The fraught relationship of democracy and equality has got to be one of those hearty perennials of political theory. Yet there is a certain strand of political theory (one noticed, but not quite approved, by Tocqueville) that sees ever greater egalitarianism in every strand of American political and social life to be synonymous with American democracy, or its most perfect expression–operating, as Christopher Caldwell has recently put it, “outside of formal democracy, but always…invoking democracy’s name.” Turning away from the favored egalitarian values championed by the writer is also a turning away from democracy, or at least democracy as ideally understood (by the writer).
Here is a book that it seems is very much in this vein: Democratic Equality (Princeton University Press), by James Lindley Wilson.
“Democracy establishes relationships of political equality, ones in which citizens equally share authority over what they do together and respect each other as equals. But in today’s divided public square, democracy is challenged by political thinkers who disagree about how democratic institutions should be organized, and by antidemocratic politicians who exploit uncertainties about what democracy requires and why it matters. Democratic Equality mounts a bold and persuasive defense of democracy as a way of making collective decisions, showing how equality of authority is essential to relating equally as citizens.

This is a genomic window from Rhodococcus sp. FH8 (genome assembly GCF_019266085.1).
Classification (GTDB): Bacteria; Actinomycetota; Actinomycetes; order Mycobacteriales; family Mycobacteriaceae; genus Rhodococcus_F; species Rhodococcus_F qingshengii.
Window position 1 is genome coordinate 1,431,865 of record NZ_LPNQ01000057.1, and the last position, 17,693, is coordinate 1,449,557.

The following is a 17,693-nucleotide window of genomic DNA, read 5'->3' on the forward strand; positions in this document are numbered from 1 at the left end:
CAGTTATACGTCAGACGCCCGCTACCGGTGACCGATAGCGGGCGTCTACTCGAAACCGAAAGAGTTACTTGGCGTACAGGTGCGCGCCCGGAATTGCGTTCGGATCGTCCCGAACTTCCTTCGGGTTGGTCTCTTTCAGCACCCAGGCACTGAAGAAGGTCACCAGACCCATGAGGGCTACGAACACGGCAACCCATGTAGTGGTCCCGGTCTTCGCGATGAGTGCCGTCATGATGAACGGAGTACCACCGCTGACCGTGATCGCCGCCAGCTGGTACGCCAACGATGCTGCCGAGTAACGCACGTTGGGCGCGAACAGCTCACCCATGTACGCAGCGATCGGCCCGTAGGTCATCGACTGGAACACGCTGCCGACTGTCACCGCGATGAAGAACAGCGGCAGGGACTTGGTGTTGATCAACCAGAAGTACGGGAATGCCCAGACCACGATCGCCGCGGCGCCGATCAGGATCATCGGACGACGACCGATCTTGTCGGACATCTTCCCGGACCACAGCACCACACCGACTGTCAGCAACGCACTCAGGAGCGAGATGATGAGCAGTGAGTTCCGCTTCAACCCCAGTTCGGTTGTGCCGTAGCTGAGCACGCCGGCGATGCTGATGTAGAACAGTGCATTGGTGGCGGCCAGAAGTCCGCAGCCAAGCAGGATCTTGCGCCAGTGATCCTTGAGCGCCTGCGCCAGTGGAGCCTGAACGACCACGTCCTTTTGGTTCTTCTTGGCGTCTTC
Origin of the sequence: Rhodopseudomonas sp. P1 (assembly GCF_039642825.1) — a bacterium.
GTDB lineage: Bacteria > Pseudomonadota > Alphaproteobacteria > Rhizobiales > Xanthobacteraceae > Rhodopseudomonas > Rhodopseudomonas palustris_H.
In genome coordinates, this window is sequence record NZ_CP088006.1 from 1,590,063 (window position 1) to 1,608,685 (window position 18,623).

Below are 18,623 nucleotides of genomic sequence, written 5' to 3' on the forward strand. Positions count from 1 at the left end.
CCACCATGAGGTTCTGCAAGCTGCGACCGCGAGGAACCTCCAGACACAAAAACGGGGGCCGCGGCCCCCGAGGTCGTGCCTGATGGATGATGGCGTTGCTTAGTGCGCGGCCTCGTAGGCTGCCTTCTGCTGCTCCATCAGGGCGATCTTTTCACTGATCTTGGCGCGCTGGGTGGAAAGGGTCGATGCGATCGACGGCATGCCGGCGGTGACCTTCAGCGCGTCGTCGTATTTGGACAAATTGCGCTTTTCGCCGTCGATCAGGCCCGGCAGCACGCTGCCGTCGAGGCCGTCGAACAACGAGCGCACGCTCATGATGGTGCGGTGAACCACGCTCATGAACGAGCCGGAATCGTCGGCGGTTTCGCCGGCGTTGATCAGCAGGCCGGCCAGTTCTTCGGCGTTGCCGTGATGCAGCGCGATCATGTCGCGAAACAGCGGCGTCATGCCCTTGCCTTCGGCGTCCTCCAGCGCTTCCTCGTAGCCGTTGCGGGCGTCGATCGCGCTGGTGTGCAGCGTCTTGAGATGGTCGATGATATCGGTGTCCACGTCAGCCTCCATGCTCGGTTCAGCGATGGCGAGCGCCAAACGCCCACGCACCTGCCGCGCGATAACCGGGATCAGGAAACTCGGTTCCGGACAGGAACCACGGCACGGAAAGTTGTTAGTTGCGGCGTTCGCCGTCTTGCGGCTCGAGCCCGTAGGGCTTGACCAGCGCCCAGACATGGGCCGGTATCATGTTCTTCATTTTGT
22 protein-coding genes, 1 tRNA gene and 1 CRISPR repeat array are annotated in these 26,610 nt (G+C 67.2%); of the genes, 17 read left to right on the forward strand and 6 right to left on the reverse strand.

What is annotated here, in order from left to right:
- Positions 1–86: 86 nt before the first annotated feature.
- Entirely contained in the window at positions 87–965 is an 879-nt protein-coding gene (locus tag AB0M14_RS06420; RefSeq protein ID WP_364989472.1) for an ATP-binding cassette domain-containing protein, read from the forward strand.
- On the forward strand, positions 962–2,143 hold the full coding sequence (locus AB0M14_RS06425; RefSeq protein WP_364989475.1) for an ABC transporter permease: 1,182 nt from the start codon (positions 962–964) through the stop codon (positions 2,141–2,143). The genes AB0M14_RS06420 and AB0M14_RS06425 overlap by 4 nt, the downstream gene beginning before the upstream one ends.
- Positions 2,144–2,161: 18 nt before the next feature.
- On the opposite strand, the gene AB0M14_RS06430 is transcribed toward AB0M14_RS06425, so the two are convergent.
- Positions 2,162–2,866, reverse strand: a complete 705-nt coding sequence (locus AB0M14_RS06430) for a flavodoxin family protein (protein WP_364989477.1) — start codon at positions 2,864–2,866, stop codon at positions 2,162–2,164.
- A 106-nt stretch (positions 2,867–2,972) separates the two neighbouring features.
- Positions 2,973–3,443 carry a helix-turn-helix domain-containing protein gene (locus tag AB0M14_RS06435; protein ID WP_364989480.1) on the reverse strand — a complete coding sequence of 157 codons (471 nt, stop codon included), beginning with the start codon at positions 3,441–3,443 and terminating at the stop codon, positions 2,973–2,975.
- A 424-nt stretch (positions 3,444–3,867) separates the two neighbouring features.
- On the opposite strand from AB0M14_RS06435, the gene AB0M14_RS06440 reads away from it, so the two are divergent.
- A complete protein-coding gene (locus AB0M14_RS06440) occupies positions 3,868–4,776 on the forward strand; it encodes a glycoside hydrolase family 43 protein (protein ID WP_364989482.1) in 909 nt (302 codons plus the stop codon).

James Lindley Wilson explains why the US Senate and Electoral College are urgently in need of reform, why proportional representation is not a universal requirement of democracy, how to identify racial vote dilution and gerrymandering in electoral districting, how to respond to threats to democracy posed by wealth inequality, and how judicial review could be more compatible with the democratic ideal. What emerges is an emphatic call to action to reinvigorate our ailing democracies, and a road map for widespread institutional reform.
Democratic Equality highlights the importance of diverse forms of authority in democratic deliberation and electoral and representative processes—and demonstrates how that authority rests equally with each citizen in a democracy.”